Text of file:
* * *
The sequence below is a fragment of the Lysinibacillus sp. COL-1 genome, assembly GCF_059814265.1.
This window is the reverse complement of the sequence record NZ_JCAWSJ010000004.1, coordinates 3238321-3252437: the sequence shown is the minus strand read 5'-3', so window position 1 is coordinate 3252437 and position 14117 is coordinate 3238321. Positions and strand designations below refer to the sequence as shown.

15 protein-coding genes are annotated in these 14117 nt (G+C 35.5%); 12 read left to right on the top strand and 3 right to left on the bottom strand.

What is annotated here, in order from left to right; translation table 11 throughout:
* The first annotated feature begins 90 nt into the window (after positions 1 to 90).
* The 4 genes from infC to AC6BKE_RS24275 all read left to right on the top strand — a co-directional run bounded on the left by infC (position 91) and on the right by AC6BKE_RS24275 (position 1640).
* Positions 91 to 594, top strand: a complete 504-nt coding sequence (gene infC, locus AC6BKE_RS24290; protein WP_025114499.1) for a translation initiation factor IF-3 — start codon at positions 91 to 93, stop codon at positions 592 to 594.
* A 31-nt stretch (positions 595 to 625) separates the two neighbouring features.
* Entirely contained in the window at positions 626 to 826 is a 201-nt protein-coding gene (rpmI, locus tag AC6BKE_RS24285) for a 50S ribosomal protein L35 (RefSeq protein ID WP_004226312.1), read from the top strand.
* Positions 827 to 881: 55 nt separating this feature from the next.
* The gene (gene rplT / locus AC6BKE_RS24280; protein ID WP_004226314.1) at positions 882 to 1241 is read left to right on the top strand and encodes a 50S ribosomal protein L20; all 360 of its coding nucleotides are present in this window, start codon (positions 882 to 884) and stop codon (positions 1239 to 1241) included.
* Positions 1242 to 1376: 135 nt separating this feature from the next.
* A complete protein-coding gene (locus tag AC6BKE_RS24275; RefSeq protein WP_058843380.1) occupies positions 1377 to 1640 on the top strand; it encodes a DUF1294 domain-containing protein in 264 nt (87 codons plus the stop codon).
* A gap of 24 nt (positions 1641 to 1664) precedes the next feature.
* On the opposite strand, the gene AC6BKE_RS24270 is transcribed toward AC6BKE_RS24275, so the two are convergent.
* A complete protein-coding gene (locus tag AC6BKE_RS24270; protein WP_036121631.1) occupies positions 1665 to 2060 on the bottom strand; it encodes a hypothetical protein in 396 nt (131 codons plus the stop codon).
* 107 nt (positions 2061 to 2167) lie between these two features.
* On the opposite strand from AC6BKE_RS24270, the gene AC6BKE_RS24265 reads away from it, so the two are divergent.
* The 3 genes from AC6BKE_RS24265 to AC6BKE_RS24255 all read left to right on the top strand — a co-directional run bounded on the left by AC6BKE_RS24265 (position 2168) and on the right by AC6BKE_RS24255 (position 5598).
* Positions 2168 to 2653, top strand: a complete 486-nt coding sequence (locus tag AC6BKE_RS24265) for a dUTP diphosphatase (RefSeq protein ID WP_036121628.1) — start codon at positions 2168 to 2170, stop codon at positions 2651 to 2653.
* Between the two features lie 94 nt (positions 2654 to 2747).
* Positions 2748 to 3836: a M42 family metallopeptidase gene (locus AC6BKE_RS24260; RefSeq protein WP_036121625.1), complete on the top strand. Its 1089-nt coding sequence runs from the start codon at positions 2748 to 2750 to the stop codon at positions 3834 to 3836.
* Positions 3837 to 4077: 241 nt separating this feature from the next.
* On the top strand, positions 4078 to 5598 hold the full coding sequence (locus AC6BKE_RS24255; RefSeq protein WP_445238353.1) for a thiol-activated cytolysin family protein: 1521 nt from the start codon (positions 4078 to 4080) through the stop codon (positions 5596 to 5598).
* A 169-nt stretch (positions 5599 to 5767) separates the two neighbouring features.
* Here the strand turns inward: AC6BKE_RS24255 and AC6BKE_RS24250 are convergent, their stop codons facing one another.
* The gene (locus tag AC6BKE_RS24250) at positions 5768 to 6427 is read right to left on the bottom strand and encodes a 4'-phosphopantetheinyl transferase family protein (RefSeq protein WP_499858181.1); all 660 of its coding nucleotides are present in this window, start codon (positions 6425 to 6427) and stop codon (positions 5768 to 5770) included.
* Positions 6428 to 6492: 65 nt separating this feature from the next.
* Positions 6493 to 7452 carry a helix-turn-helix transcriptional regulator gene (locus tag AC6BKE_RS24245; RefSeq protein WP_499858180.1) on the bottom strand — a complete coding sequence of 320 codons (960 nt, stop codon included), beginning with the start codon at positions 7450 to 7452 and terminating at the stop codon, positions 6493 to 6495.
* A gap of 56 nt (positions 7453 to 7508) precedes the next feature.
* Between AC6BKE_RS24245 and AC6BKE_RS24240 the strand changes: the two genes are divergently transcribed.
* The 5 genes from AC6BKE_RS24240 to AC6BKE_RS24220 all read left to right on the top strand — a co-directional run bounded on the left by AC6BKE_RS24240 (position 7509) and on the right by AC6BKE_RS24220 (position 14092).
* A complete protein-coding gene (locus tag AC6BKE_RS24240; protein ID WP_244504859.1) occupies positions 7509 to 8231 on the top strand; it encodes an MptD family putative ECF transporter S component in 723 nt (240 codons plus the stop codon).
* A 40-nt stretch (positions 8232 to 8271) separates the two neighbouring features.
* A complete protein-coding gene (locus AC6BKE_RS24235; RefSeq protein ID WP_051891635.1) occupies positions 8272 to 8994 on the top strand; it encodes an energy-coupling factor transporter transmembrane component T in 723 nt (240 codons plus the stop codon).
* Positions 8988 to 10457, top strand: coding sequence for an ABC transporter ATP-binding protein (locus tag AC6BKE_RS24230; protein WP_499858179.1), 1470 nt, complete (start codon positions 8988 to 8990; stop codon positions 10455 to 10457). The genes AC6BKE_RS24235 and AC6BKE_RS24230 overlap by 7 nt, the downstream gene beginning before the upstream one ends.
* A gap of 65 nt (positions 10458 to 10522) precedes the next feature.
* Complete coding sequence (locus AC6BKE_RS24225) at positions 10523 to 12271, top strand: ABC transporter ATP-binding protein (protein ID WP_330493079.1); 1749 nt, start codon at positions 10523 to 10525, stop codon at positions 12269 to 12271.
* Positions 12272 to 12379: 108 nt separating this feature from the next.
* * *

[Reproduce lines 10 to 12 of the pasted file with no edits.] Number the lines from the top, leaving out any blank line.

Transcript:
* Positions 827 to 881: 55 nt separating this feature from the next.
* The gene (gene rplT / locus AC6BKE_RS24280; protein ID WP_004226314.1) at positions 882 to 1241 is read left to right on the top strand and encodes a 50S ribosomal protein L20; all 360 of its coding nucleotides are present in this window, start codon (positions 882 to 884) and stop codon (positions 1239 to 1241) included.
* Positions 1242 to 1376: 135 nt separating this feature from the next.